From Peter Cook & Dudley Moore’s Behind the Fridge a sketch review from the 1970s . The title came from someone misunderstanding Beyond the Fringe, the revue that originally propelled these two, Jonathan Miller and Alan Bennett to stardom in the 1960s. I’ve always thought this little sketch encompassed all the menace of noir while remaining darkly hilarious.
After a few technical hiccoughs #FahrenNoirAtTheBar is live with the first three videos. Check out Ian Ayris, Jo Perry, and Anthony Neil Smith reading from their Fahrenheit Press works. Favourite the channel so you won’t miss a thing!
Bathed in an orange glow most of the night: a high energy show that totally engaged the enthusiastic audience. Photos by K. A. Laity
Loads more photos, but this gives a good feel of the energy.
Brix & the Extricated‘s new SUPER BLOOD WOLF MOON is out today: check out the first single ‘Dinosaur Girl’ — a healthy helping of power pop and get the Rufus Dayglo image on t-shirts!
Imperial Wax present the first follow up to GASTWERK SABOTEURS with the crime-themed video for their latest release ‘Bromide Thrills’ plus tour dates. I’ll be seeing them in Limerick as part of the Fall Symposium.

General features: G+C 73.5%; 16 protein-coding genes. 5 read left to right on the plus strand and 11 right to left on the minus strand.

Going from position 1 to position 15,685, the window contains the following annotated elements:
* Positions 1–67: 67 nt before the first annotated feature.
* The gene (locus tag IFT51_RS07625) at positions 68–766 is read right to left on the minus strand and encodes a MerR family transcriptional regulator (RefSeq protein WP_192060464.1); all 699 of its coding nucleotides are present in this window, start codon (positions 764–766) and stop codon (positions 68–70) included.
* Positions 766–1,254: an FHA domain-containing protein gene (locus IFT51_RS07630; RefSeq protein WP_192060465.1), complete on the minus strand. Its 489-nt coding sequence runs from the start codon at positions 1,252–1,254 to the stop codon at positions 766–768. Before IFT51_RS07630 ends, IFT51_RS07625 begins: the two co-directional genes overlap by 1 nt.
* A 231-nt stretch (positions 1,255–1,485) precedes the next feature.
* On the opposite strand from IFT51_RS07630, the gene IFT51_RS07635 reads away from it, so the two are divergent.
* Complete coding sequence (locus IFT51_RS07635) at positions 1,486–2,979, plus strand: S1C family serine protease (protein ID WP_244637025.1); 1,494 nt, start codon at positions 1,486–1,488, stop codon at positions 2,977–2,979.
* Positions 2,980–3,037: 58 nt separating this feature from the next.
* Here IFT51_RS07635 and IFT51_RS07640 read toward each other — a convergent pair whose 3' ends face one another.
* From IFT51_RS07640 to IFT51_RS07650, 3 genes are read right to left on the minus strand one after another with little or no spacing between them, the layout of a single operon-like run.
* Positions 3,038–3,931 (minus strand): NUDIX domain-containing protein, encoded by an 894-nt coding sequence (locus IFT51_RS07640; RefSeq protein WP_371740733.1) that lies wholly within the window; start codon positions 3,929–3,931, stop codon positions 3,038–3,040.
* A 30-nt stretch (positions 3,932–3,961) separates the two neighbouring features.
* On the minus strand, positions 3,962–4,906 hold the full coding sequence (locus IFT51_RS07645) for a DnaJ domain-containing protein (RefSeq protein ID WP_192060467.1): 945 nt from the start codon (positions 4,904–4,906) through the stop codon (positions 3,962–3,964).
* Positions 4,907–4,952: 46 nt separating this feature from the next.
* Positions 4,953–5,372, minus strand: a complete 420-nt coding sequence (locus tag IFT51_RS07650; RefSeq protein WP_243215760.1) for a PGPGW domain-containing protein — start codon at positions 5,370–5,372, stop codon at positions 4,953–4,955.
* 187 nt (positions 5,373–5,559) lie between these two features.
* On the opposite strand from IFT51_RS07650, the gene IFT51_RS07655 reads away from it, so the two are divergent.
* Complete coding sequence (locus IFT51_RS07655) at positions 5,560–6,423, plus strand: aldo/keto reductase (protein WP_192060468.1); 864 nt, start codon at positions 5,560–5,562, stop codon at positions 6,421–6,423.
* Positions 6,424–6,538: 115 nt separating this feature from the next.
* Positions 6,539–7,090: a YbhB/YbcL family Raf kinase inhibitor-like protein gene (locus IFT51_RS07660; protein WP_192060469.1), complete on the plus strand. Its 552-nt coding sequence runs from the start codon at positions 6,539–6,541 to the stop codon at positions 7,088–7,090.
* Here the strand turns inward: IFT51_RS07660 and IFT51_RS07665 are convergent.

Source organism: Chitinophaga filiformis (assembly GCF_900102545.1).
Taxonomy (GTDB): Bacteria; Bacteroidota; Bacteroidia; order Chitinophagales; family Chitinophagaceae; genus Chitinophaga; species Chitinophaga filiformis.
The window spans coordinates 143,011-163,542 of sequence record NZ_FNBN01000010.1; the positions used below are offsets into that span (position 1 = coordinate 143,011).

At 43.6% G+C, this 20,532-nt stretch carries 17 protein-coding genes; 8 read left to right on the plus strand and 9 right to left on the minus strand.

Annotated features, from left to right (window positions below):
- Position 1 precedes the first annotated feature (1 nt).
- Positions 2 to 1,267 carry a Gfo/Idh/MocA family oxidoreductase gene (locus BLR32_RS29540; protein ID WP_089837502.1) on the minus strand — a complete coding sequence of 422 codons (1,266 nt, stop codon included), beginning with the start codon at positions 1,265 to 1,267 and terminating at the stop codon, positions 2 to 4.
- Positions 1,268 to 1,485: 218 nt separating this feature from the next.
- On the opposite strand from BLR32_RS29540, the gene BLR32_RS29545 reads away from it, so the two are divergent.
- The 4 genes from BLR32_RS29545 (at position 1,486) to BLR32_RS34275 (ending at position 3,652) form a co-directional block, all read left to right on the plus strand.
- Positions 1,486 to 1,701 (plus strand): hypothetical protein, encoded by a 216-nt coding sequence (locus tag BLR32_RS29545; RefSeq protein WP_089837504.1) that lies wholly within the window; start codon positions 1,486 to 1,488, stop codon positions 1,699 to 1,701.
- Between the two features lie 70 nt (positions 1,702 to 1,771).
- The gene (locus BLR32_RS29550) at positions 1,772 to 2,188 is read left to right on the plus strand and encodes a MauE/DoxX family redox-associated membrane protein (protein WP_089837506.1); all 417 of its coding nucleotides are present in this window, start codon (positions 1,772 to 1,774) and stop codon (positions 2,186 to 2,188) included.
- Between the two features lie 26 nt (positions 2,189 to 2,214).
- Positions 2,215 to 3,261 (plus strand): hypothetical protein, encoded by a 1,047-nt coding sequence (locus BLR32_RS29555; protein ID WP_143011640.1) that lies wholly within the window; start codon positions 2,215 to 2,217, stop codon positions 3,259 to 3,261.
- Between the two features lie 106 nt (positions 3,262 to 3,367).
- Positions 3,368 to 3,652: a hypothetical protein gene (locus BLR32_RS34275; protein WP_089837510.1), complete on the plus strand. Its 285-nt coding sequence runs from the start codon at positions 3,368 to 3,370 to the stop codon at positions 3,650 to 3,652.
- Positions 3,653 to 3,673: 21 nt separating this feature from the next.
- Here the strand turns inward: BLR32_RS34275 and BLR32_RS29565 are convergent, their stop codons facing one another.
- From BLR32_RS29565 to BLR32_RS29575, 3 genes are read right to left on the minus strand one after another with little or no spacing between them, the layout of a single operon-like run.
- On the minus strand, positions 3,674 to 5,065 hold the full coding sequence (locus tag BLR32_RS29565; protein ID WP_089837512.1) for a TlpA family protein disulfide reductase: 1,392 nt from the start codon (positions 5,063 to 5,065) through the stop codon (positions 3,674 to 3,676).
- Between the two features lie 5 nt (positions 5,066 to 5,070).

Catching up on my neglected Highsmith novels: so focused on the Ripliad lately, it’s good to remember to step aside for her other work. In her introduction Denise Mina talks about this novel being her gateway to the creepy world of Pat, completely by accident. What an introduction! This book is pure dread. It’s crime by content, but as in many of her books, the crime is hardly the main plot element. Edith’s crumbling dissolution as life keeps disappointing her is utterly terrifying as well as perfectly drawn.
It would never get published today because ‘head hopping’ is considered an insurmountable crime. Highsmith hops adroitly from Edith’s increasingly buzzing head to that of her wretched offspring, the supremely creepy Cliffie — incel supreme! — without losing the reader at all or making it too jarring. The jumping off points are well chosen. Highsmith is so good at building unsettling creepiness — Cry of the Owl and This Sweet Sickness also do that superbly. But I think the choice of this invisible middle-aged woman adds a poignant sorrow that breaks you in a way those two novels don’t.